This week, PBS will air an episode of MetroFocus featuring yours truly and an editor from a popular school website. What’s worth noting, before you view my comment, is that, when it comes to the standards, people on the ground level view the movement much differently than many people vieweing it from the outside.
From an educator’s perspective, CCSS standards and the testing regime are inseparable. When it was presented to the average educator, it was presented as a set of standards with education professors, business leaders, and the spokespeople from both testing consortia. They were sold to us as internationally-benchmarked, globally competitive, super-rigorous, and teacher friendly. They specifically emphasized the work being done to make sure we had “better” tests.
Yet, for all intents and purposes, the standards only exacerbated, not alleviated, the stresses of the previous decade’s administration all in the name of accountability. In fact, it only doubled down with little, if any, input from the people on the ground. Now, the new tests would come more frequently with more computers and harder than the older tests, which we were told were exactly that.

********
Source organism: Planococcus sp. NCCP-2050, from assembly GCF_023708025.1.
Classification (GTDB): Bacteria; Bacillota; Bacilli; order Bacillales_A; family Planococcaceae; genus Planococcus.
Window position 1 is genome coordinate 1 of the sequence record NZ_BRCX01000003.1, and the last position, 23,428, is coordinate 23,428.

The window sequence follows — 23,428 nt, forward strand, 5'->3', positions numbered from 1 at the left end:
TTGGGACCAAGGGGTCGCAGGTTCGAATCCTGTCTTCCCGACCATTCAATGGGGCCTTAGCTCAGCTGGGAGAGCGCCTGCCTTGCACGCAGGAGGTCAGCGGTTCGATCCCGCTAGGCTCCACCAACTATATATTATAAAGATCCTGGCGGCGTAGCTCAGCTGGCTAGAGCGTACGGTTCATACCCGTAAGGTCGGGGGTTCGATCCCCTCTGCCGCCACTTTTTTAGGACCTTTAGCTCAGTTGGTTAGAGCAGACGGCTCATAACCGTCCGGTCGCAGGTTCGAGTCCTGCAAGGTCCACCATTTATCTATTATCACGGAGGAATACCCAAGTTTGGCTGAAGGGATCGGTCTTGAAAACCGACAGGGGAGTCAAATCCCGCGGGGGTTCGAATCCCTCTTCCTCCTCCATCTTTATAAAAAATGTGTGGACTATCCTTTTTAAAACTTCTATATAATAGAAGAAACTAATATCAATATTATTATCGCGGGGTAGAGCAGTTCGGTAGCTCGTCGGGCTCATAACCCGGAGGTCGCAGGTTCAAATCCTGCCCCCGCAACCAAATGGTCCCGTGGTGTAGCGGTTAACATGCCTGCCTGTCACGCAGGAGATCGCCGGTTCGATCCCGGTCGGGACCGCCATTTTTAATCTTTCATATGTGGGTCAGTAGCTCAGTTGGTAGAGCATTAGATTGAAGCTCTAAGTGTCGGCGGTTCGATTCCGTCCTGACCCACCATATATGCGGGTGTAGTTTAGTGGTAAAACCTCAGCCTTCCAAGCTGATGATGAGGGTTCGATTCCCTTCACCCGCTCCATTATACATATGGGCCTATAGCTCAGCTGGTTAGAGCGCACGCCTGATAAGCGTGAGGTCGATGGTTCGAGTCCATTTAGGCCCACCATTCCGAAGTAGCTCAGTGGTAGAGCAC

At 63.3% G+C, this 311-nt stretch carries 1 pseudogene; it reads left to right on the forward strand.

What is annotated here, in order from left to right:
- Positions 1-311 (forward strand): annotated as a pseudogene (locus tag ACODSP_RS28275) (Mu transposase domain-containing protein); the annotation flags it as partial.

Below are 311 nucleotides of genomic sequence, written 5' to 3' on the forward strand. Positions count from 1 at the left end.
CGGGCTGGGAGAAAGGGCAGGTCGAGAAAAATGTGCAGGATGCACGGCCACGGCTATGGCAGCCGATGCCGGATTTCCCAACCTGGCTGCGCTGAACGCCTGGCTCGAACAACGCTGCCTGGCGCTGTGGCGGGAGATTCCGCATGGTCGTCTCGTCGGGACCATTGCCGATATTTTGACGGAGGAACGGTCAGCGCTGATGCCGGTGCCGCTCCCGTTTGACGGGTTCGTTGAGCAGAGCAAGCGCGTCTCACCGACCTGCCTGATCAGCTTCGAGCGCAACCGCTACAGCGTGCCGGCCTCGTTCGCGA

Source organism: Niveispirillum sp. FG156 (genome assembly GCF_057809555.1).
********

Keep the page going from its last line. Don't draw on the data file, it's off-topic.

It’s akin to sports teams that constantly lose no matter how many times you change the coach, or a dirty house that got new furniture, and we have every right to feel cynical.
Of course, one can look at the CCSS as a completely separate document, one with promise for less personal narrative and more actual reading, less rote-memorization and more contextual mathematics. But everyone from President Obama all the way down to district representatives sold it as a package deal, parsed, interrupted, and ignorant of the calls for a better system.
And a cleaner house.